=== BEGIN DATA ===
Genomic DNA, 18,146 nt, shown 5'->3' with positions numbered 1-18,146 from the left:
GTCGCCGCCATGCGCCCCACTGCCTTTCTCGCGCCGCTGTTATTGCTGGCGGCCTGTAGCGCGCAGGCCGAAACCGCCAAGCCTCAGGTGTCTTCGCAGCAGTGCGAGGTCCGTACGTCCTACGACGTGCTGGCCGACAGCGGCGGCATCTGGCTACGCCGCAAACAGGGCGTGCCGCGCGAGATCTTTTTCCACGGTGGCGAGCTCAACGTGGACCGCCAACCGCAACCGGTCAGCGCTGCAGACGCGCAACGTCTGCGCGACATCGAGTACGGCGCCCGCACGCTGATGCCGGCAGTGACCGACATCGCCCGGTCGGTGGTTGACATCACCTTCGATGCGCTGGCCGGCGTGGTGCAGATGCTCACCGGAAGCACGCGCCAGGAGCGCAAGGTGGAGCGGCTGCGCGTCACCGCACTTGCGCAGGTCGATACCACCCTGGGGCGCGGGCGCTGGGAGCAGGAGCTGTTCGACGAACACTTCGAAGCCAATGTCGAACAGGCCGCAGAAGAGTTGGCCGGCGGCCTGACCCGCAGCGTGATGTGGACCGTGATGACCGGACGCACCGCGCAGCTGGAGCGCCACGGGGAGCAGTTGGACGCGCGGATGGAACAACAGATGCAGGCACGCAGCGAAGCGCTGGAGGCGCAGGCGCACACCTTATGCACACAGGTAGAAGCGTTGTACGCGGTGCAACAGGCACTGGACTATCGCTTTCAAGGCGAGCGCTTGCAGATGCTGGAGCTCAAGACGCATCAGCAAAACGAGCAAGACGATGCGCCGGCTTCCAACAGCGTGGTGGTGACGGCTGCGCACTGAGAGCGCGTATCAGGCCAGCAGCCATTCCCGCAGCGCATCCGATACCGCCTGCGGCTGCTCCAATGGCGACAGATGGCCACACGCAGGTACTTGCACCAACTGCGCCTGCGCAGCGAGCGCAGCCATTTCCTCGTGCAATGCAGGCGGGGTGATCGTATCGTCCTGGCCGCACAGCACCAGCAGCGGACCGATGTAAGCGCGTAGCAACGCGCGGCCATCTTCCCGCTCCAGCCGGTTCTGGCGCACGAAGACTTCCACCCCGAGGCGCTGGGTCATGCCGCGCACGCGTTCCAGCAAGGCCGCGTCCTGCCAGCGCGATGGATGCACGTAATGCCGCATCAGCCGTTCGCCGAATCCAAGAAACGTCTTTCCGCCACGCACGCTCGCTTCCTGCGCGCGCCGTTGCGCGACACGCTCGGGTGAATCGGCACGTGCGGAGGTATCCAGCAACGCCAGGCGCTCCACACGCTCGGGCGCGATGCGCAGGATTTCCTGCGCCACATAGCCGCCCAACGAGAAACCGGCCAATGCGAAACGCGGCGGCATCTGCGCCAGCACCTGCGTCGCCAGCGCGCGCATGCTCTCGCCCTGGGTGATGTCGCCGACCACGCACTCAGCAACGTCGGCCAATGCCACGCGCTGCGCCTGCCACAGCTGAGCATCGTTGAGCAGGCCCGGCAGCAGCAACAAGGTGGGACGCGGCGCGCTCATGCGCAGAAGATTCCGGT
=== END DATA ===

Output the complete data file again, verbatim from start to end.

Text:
Genomic DNA, 18,146 nt, shown 5'->3' with positions numbered 1-18,146 from the left:
GTCGCCGCCATGCGCCCCACTGCCTTTCTCGCGCCGCTGTTATTGCTGGCGGCCTGTAGCGCGCAGGCCGAAACCGCCAAGCCTCAGGTGTCTTCGCAGCAGTGCGAGGTCCGTACGTCCTACGACGTGCTGGCCGACAGCGGCGGCATCTGGCTACGCCGCAAACAGGGCGTGCCGCGCGAGATCTTTTTCCACGGTGGCGAGCTCAACGTGGACCGCCAACCGCAACCGGTCAGCGCTGCAGACGCGCAACGTCTGCGCGACATCGAGTACGGCGCCCGCACGCTGATGCCGGCAGTGACCGACATCGCCCGGTCGGTGGTTGACATCACCTTCGATGCGCTGGCCGGCGTGGTGCAGATGCTCACCGGAAGCACGCGCCAGGAGCGCAAGGTGGAGCGGCTGCGCGTCACCGCACTTGCGCAGGTCGATACCACCCTGGGGCGCGGGCGCTGGGAGCAGGAGCTGTTCGACGAACACTTCGAAGCCAATGTCGAACAGGCCGCAGAAGAGTTGGCCGGCGGCCTGACCCGCAGCGTGATGTGGACCGTGATGACCGGACGCACCGCGCAGCTGGAGCGCCACGGGGAGCAGTTGGACGCGCGGATGGAACAACAGATGCAGGCACGCAGCGAAGCGCTGGAGGCGCAGGCGCACACCTTATGCACACAGGTAGAAGCGTTGTACGCGGTGCAACAGGCACTGGACTATCGCTTTCAAGGCGAGCGCTTGCAGATGCTGGAGCTCAAGACGCATCAGCAAAACGAGCAAGACGATGCGCCGGCTTCCAACAGCGTGGTGGTGACGGCTGCGCACTGAGAGCGCGTATCAGGCCAGCAGCCATTCCCGCAGCGCATCCGATACCGCCTGCGGCTGCTCCAATGGCGACAGATGGCCACACGCAGGTACTTGCACCAACTGCGCCTGCGCAGCGAGCGCAGCCATTTCCTCGTGCAATGCAGGCGGGGTGATCGTATCGTCCTGGCCGCACAGCACCAGCAGCGGACCGATGTAAGCGCGTAGCAACGCGCGGCCATCTTCCCGCTCCAGCCGGTTCTGGCGCACGAAGACTTCCACCCCGAGGCGCTGGGTCATGCCGCGCACGCGTTCCAGCAAGGCCGCGTCCTGCCAGCGCGATGGATGCACGTAATGCCGCATCAGCCGTTCGCCGAATCCAAGAAACGTCTTTCCGCCACGCACGCTCGCTTCCTGCGCGCGCCGTTGCGCGACACGCTCGGGTGAATCGGCACGTGCGGAGGTATCCAGCAACGCCAGGCGCTCCACACGCTCGGGCGCGATGCGCAGGATTTCCTGCGCCACATAGCCGCCCAACGAGAAACCGGCCAATGCGAAACGCGGCGGCATCTGCGCCAGCACCTGCGTCGCCAGCGCGCGCATGCTCTCGCCCTGGGTGATGTCGCCGACCACGCACTCAGCAACGTCGGCCAATGCCACGCGCTGCGCCTGCCACAGCTGAGCATCGTTGAGCAGGCCCGGCAGCAGCAACAAGGTGGGACGCGGCGCGCTCATGCGCAGAAGATTCCGGT